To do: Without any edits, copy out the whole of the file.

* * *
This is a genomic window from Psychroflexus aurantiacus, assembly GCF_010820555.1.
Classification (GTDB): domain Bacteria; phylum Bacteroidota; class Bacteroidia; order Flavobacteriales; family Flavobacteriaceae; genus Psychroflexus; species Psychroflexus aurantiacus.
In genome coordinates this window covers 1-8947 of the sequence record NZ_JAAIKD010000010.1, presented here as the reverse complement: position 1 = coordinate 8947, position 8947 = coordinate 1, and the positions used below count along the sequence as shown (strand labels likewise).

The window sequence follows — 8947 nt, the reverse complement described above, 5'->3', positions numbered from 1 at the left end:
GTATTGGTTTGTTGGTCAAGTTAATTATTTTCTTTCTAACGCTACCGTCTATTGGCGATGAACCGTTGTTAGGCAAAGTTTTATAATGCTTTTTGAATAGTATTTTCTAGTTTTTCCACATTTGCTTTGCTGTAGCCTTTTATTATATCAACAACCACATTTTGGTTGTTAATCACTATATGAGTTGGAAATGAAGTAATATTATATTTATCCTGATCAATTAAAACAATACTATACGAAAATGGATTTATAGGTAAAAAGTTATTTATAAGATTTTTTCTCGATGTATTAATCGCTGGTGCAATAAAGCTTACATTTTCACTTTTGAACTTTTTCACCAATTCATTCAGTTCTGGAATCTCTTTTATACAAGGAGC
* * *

This is a genomic window from Psychroflexus aurantiacus, assembly GCF_010820555.1.
Classification (GTDB): domain Bacteria; phylum Bacteroidota; class Bacteroidia; order Flavobacteriales; family Flavobacteriaceae; genus Psychroflexus; species Psychroflexus aurantiacus.
In genome coordinates this window covers 1-8947 of the sequence record NZ_JAAIKD010000010.1, presented here as the reverse complement: position 1 = coordinate 8947, position 8947 = coordinate 1, and the positions used below count along the sequence as shown (strand labels likewise).

The window sequence follows — 8947 nt, the reverse complement described above, 5'->3', positions numbered from 1 at the left end:
GTATTGGTTTGTTGGTCAAGTTAATTATTTTCTTTCTAACGCTACCGTCTATTGGCGATGAACCGTTGTTAGGCAAAGTTTTATAATGCTTTTTGAATAGTATTTTCTAGTTTTTCCACATTTGCTTTGCTGTAGCCTTTTATTATATCAACAACCACATTTTGGTTGTTAATCACTATATGAGTTGGAAATGAAGTAATATTATATTTATCCTGATCAATTAAAACAATACTATACGAAAATGGATTTATAGGTAAAAAGTTATTTATAAGATTTTTTCTCGATGTATTAATCGCTGGTGCAATAAAGCTTACATTTTCACTTTTGAACTTTTTCACCAATTCATTCAGTTCTGGAATCTCTTTTATACAAGGAGC